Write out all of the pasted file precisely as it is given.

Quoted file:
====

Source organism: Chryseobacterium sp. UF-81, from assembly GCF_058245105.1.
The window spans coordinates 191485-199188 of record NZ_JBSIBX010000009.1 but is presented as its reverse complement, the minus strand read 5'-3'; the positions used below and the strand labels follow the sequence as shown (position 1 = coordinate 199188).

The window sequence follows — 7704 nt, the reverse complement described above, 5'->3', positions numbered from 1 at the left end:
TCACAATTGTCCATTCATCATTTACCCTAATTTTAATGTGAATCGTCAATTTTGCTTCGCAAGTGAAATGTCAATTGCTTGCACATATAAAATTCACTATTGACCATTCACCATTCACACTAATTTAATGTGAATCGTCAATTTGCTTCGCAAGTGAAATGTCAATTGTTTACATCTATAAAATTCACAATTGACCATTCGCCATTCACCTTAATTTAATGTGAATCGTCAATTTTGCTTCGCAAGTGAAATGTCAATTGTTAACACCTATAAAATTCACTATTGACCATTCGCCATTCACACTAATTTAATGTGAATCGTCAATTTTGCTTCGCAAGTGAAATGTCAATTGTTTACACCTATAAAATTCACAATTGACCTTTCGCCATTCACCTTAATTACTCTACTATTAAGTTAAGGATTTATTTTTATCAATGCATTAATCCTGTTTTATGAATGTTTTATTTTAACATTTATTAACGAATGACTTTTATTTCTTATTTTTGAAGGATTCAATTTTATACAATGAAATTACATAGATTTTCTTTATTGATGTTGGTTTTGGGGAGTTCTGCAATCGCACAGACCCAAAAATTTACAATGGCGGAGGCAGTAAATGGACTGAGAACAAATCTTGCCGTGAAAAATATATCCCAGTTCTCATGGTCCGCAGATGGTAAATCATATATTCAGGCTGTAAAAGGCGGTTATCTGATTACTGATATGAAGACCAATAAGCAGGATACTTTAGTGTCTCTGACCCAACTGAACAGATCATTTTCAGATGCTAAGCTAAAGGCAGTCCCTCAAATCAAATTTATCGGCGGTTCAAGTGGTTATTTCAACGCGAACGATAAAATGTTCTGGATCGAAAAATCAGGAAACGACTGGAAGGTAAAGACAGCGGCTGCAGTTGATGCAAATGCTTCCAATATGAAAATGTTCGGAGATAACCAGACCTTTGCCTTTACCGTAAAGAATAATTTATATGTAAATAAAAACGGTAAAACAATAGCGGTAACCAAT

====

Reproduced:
Source organism: Chryseobacterium sp. UF-81, from assembly GCF_058245105.1.
The window spans coordinates 191485-199188 of record NZ_JBSIBX010000009.1 but is presented as its reverse complement, the minus strand read 5'-3'; the positions used below and the strand labels follow the sequence as shown (position 1 = coordinate 199188).

The window sequence follows — 7704 nt, the reverse complement described above, 5'->3', positions numbered from 1 at the left end:
TCACAATTGTCCATTCATCATTTACCCTAATTTTAATGTGAATCGTCAATTTTGCTTCGCAAGTGAAATGTCAATTGCTTGCACATATAAAATTCACTATTGACCATTCACCATTCACACTAATTTAATGTGAATCGTCAATTTGCTTCGCAAGTGAAATGTCAATTGTTTACATCTATAAAATTCACAATTGACCATTCGCCATTCACCTTAATTTAATGTGAATCGTCAATTTTGCTTCGCAAGTGAAATGTCAATTGTTAACACCTATAAAATTCACTATTGACCATTCGCCATTCACACTAATTTAATGTGAATCGTCAATTTTGCTTCGCAAGTGAAATGTCAATTGTTTACACCTATAAAATTCACAATTGACCTTTCGCCATTCACCTTAATTACTCTACTATTAAGTTAAGGATTTATTTTTATCAATGCATTAATCCTGTTTTATGAATGTTTTATTTTAACATTTATTAACGAATGACTTTTATTTCTTATTTTTGAAGGATTCAATTTTATACAATGAAATTACATAGATTTTCTTTATTGATGTTGGTTTTGGGGAGTTCTGCAATCGCACAGACCCAAAAATTTACAATGGCGGAGGCAGTAAATGGACTGAGAACAAATCTTGCCGTGAAAAATATATCCCAGTTCTCATGGTCCGCAGATGGTAAATCATATATTCAGGCTGTAAAAGGCGGTTATCTGATTACTGATATGAAGACCAATAAGCAGGATACTTTAGTGTCTCTGACCCAACTGAACAGATCATTTTCAGATGCTAAGCTAAAGGCAGTCCCTCAAATCAAATTTATCGGCGGTTCAAGTGGTTATTTCAACGCGAACGATAAAATGTTCTGGATCGAAAAATCAGGAAACGACTGGAAGGTAAAGACAGCGGCTGCAGTTGATGCAAATGCTTCCAATATGAAAATGTTCGGAGATAACCAGACCTTTGCCTTTACCGTAAAGAATAATTTATATGTAAATAAAAACGGTAAAACAATAGCGGTAACCAAT